I arrived in Dhaka on the 10th of January. Pakistani occupation army had surrendered after an ignominious defeat in the hands of the joint forces comprising Mukti Bahini (Liberation War Army) and the Indian Armed Forces on the 16th of December 1971. The government of Bangladesh in exile came back to Dhaka from Mujibnagar soon after the surrender of the Pakistanis. I was late in returning home because I was asked by my superior Alamgir Kabir to hold fort until the equipment used by our English language department could be handed over to the Indian authorities.
Tenth January was also the date when Bagabandhu returned to Dhaka from the Pakistani jail, via London. I entered the city at noon and was overwhelmed by the presence of men, women and children all over the city. They were colourfully attired and in great mood of celebration. I don't remember seeing Dhaka so vibrantly colourful ever in my life of 24 years by then. It seemed as if the entire population of the city flocked in to the city streets from a protracted period of solitary confinement! The breezy mood was precipitated by the coming back home of the father of the nation from the Pakistani jail.
After spending some time with my elder brother in his Narinda residence, I decided to come out with the crowd on the streets. My journey through the streets of the city, some on foot and others on rickshaws did not have to be pre-planned. I just got along. The mood of the city carried me with it to wherever celebrations were happening. This lasted until the wee hour of the morning. Then I returned home exhausted and crashed on the bed. The next day my new life in my free country would begin with newer resolve.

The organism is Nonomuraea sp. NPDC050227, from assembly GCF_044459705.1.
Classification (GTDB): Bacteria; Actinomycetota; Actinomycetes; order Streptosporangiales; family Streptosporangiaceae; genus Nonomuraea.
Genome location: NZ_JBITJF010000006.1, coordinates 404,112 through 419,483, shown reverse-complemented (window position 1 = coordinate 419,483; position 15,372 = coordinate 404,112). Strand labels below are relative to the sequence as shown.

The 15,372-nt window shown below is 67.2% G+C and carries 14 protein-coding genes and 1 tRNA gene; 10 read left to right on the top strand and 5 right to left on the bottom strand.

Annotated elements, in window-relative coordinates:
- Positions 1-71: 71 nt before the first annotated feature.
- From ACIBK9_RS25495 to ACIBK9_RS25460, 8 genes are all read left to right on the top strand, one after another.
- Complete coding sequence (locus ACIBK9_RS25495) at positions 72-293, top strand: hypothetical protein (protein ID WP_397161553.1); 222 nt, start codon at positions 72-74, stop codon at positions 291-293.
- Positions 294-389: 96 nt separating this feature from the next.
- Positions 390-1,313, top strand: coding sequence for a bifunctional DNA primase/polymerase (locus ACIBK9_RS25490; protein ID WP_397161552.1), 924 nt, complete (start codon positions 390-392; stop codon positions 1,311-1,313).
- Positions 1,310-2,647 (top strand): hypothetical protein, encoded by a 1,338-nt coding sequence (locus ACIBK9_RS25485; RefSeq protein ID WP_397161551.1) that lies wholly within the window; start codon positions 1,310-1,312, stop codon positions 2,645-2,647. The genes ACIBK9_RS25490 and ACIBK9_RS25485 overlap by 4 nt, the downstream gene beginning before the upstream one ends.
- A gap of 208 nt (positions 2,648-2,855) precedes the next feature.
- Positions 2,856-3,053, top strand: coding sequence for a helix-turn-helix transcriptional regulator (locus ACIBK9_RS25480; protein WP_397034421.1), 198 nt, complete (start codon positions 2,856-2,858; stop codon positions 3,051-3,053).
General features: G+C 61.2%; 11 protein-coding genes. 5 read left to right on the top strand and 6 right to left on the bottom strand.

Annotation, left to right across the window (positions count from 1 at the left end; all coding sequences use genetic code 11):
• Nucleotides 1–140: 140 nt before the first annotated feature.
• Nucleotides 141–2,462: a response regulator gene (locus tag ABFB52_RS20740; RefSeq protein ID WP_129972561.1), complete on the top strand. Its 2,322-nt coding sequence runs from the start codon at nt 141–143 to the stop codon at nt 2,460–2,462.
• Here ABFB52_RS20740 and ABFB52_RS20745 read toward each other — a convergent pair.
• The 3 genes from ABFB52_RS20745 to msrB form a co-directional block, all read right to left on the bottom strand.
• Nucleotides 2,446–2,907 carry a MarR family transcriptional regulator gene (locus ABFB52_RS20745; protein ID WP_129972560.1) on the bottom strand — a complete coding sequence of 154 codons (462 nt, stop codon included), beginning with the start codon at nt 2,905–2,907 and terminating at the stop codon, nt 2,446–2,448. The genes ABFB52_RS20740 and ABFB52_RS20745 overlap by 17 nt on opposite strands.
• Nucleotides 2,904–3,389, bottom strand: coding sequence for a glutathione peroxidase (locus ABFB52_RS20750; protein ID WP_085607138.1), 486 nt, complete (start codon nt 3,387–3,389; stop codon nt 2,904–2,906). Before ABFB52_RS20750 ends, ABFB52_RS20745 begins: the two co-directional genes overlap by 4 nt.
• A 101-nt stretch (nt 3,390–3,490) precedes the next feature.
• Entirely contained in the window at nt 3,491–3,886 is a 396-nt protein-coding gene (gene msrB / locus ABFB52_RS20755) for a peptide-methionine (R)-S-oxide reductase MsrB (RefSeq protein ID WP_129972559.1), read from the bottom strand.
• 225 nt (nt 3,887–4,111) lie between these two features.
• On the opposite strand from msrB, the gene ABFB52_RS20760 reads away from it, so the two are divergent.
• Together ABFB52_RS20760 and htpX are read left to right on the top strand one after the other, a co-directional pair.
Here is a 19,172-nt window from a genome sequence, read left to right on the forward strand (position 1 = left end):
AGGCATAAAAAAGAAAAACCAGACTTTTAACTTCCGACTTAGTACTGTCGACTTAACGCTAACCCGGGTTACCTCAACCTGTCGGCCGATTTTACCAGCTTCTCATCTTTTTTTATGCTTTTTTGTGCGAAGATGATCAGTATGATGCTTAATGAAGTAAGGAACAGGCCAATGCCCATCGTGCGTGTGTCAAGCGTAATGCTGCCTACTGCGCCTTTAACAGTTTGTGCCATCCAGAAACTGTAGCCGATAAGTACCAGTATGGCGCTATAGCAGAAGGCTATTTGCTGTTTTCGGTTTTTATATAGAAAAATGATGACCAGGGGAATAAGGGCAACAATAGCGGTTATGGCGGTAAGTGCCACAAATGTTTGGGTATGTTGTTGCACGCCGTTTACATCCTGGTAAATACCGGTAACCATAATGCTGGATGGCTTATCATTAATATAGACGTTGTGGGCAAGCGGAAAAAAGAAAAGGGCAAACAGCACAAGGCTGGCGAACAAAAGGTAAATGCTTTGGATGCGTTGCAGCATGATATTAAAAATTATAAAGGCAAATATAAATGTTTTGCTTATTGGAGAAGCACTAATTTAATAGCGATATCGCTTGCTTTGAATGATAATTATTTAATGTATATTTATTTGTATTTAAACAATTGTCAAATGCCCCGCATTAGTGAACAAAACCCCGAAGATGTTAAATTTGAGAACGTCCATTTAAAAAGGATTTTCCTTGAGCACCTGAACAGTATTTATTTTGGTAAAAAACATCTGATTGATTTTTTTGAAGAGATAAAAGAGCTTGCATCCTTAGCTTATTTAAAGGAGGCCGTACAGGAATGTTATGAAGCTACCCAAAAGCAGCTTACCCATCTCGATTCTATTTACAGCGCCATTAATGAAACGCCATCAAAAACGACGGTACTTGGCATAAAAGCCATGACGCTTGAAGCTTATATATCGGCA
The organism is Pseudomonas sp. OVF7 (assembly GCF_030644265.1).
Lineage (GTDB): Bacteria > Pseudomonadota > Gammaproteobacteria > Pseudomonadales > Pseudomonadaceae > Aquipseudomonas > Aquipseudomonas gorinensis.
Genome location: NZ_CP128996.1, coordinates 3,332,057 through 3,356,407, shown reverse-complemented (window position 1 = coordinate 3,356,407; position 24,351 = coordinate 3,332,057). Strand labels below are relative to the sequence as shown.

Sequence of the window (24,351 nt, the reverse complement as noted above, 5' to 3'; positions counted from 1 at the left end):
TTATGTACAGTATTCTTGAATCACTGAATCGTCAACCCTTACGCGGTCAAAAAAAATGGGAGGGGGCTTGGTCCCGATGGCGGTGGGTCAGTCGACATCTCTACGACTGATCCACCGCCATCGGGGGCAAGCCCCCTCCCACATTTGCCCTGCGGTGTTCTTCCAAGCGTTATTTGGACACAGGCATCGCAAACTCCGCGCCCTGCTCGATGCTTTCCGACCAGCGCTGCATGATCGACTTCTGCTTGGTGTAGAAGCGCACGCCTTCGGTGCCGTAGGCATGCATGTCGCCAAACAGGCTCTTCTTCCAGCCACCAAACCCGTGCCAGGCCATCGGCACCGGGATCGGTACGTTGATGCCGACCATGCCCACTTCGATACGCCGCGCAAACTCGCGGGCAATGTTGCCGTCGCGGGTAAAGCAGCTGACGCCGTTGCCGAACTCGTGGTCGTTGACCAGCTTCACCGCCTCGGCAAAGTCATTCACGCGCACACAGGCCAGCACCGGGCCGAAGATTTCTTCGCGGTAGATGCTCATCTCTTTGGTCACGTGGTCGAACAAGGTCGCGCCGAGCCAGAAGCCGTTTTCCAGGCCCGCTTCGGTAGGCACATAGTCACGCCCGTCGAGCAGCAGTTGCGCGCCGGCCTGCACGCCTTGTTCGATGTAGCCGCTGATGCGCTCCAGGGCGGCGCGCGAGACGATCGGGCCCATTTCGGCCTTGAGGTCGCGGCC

But before that it would be in order to share with my readers the journey at the end of the war that I made to reach my favourite city of Dhaka from Kolkata. We had to report at the bus station at Kidderpore in Kolkata at six in the morning where a reserved bus would wait for us, the late returnees of the Bangladesh Government in exile. We were twenty-six in number saying 'good bye' to India for the time being. When we reached the bordering town of Bongaon it was about one in the afternoon. We had to force-feed ourselves to an early lunch for we did not have any idea if food would be available on the road beyond the border. We were not sure what was the state my motherland was in, post the gory war of nine months.
Between Bongaon and the Ferry ghat at Goalondo we stopped by in small tea shops. We were not necessarily thirsty for tea but then these stoppages provided us with the opportunity to talk to the common people. These little chats gave us enormous insight in to the life of the people of Bangladesh during the war of nine months. We came to know that life was far worse than what we were informed through our Government in exile but were surprise to find that the people of my valiant nation withstood all miseries for ultimate freedom. We took a bow to our brave people and proceeded towards the river Jamuna. We were also astonished at the enthusiasm of the common people who greeted us as heroes. By the time we reached Goalondo it was almost evening. We were not aware of the fact that the ferries across the river were no more there. So, the bus could not go across the river. We had to wait overnight and cross the river the following morning in country boats. We found a place to rest in the local Dak Bungalow. There were no beds or other furniture. Therefore, we bought some jute mats from the local bazar and decided to sleep on the floor. I decided to go and sit by the river Jamuna flowing quietly in the darkness of night. The river had a lot to tell. And I was the lone listener.
The author is a renowned stage performer, actor & director. He is also a successful business personality.